We have all been confronted with process improvements and adaptation of organization structures. The objective is always to improve efficiency, to be more customer-oriented or to reduce costs. While some are just small improvements, other may have a large impact on the organization and way of working. In both cases we are nevertheless often confronted with questions like ‘do we really need to change the process’ or ‘why should we change a process’. Asking these questions before changing a process is good as we don’t want to change processes only for the sake of change.
So when should we, marketers, invest time, energy and resources in improving processes or reviewing our organizational design? Even in times of budget restrictions during which we already need to do more with less, I believe process improvement is crucial if the answer on one of the 3 following questions is negative.
1) Is the Marketing Strategy closely aligned with the Corporate Strategy?
Although it seems to be evident, in some companies marketing plans aren’t aligned with the business objectives. As a consequence, marketing budgets and efforts aren’t spent efficiently. Being aligned with the business strategy allows to focus but also to reduce the time to market for example. So we need to ask ourselves whether there is a structural communication dialogue or platform between the strategic department and marketing and whether the marketing KPI’s are closely aligned with the corporate KPI’s.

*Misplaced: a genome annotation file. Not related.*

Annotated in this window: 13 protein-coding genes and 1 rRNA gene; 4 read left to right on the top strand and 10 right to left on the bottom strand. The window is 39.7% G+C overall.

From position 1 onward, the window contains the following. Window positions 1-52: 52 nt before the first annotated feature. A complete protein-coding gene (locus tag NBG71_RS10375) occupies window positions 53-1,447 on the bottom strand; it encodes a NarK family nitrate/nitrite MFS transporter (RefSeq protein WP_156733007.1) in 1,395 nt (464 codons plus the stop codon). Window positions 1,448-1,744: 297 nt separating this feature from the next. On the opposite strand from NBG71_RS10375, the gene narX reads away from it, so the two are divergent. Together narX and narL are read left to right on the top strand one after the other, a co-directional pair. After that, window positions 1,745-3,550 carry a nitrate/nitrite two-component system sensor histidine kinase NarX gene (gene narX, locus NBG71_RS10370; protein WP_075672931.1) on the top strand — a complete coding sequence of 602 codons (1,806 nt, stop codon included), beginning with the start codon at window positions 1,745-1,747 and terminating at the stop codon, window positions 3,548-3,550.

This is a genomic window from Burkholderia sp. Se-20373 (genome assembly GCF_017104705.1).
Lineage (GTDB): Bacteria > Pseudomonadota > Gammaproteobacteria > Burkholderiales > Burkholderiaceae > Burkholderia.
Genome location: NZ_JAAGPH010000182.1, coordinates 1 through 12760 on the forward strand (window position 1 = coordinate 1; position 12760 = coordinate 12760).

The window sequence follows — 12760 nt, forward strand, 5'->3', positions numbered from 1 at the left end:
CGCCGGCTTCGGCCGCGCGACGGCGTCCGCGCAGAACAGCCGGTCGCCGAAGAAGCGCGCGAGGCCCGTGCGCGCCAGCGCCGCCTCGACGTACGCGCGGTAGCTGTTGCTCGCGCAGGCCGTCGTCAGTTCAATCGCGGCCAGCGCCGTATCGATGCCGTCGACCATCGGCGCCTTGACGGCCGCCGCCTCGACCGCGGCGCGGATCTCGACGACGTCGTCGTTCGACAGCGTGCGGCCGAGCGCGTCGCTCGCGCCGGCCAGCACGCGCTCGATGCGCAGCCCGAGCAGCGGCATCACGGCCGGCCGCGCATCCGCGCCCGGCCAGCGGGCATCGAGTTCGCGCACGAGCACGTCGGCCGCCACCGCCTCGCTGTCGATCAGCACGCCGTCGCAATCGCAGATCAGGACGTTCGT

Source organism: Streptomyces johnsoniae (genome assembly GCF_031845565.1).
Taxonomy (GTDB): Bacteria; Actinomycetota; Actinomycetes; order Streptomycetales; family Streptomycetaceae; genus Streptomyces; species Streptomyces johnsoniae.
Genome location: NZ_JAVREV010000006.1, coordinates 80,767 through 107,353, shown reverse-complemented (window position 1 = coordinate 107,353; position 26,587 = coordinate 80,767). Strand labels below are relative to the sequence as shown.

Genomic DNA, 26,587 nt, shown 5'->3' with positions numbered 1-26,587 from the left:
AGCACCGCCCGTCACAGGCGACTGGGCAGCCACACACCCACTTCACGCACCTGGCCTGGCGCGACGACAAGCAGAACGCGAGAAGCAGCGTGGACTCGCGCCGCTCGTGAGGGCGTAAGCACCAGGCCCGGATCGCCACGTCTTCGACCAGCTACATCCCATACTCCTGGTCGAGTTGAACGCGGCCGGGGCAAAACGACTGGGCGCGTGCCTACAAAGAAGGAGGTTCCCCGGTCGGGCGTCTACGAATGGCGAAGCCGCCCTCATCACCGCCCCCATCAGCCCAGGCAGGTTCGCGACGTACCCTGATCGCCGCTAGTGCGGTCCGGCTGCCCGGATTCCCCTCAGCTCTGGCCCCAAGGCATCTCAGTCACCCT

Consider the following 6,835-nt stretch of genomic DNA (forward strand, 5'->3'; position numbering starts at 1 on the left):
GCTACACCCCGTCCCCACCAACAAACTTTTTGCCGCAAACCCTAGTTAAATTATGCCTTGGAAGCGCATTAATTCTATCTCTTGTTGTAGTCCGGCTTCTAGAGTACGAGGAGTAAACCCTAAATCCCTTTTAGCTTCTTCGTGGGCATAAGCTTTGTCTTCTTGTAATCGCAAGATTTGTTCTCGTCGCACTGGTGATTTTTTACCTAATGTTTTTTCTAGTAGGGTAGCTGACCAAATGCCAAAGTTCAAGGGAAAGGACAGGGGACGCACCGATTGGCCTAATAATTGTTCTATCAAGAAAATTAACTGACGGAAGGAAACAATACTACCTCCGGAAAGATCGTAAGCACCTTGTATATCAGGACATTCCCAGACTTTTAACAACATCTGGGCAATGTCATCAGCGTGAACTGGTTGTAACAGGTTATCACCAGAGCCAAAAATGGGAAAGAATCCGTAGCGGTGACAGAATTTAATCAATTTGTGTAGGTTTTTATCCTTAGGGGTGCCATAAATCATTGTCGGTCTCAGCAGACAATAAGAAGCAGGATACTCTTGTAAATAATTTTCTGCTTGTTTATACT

2) Are the marketing & business processes customer-oriented?
Companies can no longer look at their business processes as isolated entities. Business processes contain different contact moments with customers and are therefore part of the customer experience. Working on ‘keep’ and good customer satisfaction isn’t only about inviting customers to a yearly event or about developing a loyalty program. It is also making sure that all business processes are customer-oriented. The question is to what extent marketers have control on the complete customer journey? It is clearly the role of marketing to stimulate and to support customer focus at all levels. When reviewing processes in times of budget restrictions, the risk is to focus on cost-reduction only. If you do so the company could reduce the value delivered to the customer on the long term and make it more difficult to compete. It is important to keep other elements such as customer centricity into account.
3) Are all roles & responsibilities clearly defined and aligned along end-to-end processes?
A requirement to have an efficient organization is to have clearly defined roles & responsibilities. Without clear roles & responsibilities, a company will face slow decision making, poor communication, a lack of accountability, etc. We need to ask ourselves whether we have an optimal organizational structure and whether we have established process owners for each process within the company.
When facing issues with one of these questions, a company better invests time and resources to improve business processes and maybe to review the organization structure. As this is sometimes a quite complex exercise, you ideally start with a quick scan of the core business processes to identify pain points and improvement areas. The quick scan allows to identify some quick-wins and to implement longer-term adaptations step by step later on.
Finally who should take the lead to perform such a quick scan of business processes? I believe marketers should take their responsibilities here. Creativity is an important skill of the marketer, not only for being innovative with the product in the market or to find the right approach to the customer, but also to be innovative in continuously improving processes. Who else than marketeers should drive projects to make processes more customer-oriented? Marketeers must therefore be encouraged and empowered to think about process improvements in the entire company and not just only within the borders of the marketing department. A challenge in some companies, but a huge opportunity for marketers to enhance its position within the organization.